April 7, 2020

Motion Tracking in After Effects | F.I.R.S.T. Quick Tips

Motion tracking helps you bring your compositions to life! Whether you need to make some text look “ingrained” in the environment, stabilize your footage, or match the movement of your greenscreen work, it’s a good skill to have. Our videographer, Gage, walks you through a simple application of this method.


Handheld Movement

We start with some footage that is handheld – the footage rocks and sways naturally. We want to add some text over the footage and have it match the movement, which will make it look like it takes up actual space in the environment.

Gage creates some text using the type tool, and the text sits over top of the image as normal. He creates a null object by selecting Layer > New > Null Object from the toolbar. A null object is an invisible element in your composition that acts as a reference for other elements (more on this later).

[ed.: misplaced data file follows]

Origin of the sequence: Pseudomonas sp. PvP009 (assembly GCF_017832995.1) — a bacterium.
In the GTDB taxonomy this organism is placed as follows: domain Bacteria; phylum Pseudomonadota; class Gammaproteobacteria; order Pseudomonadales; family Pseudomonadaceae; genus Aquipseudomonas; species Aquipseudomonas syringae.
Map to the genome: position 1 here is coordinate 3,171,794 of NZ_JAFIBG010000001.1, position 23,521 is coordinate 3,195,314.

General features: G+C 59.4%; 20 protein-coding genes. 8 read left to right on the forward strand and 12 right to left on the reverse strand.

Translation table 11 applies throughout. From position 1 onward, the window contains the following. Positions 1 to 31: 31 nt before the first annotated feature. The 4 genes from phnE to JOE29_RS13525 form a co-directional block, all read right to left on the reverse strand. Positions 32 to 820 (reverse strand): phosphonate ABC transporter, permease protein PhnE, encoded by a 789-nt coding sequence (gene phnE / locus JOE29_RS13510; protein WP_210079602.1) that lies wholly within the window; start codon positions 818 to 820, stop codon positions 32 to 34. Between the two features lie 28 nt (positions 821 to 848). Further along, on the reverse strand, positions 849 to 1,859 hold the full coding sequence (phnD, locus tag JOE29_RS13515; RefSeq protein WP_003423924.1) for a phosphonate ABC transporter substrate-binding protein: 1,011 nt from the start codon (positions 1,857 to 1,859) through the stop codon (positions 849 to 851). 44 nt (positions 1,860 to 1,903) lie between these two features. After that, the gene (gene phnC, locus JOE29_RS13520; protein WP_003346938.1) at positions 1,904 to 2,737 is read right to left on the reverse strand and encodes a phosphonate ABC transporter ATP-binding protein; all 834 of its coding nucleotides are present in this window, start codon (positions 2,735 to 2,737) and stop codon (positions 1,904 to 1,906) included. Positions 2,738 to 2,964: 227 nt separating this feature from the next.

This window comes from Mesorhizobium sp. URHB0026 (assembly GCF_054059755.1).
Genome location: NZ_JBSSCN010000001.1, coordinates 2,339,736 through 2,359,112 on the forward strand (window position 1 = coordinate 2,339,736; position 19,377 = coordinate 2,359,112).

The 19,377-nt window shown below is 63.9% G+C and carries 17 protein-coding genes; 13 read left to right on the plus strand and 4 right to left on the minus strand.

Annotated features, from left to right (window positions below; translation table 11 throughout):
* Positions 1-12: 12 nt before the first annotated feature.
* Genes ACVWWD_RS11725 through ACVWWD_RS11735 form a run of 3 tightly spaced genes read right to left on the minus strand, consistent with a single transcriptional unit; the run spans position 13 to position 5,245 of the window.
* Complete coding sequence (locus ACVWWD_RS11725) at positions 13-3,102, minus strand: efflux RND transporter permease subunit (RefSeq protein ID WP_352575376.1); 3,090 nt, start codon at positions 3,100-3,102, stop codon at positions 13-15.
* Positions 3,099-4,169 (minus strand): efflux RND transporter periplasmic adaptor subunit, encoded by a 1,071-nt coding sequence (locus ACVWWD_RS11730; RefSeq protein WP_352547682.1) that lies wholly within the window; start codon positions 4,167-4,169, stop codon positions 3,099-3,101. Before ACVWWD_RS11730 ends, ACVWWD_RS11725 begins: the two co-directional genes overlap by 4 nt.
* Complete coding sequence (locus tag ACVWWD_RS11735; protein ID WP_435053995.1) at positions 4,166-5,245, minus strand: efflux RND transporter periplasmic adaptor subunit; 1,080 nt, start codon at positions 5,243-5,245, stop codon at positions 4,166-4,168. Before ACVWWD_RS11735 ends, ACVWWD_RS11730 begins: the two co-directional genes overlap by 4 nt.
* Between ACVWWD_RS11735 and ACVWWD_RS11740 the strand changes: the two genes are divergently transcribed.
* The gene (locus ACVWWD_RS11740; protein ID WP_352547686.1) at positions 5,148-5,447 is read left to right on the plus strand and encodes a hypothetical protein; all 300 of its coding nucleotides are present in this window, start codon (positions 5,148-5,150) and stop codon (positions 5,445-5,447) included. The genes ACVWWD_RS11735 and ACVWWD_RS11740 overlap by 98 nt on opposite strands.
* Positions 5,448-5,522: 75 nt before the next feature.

Track Motion

Click on your footage layer and go to the toolbar, selecting Animation > Track Motion. A box will appear on the footage, this is your motion tracking point. You can drag the center to move the box, or drag the corners to adjust its size. Choose a point that has easily defined edges, like a corner. This will make it easier for the program to accurately track the motion.

Gage chooses to put his tracking point on the corner of a picture frame, and selects “Edit Target.” He selects the Null Object as his target, so all of the motion keyframes will be applied to that layer on the timeline.

Go to the beginning of your footage and press play in the “Tracker” box. The program will process the motion of your track point (this will take some time). When it’s done, hit “Apply” and make sure the motion is applied to both the X and Y axes.

You can see that the motion keyframes are now applied to the Null Object. Select the pick-whip on your text layer and apply it to the null object. Now it will share the motion.

If you play your footage, you can see that the text is now moving and swaying with the handheld motion, creating a subtle parallax. It’s a great way to make the text pop! This is just one of many applications for motion tracking – can you think of any others?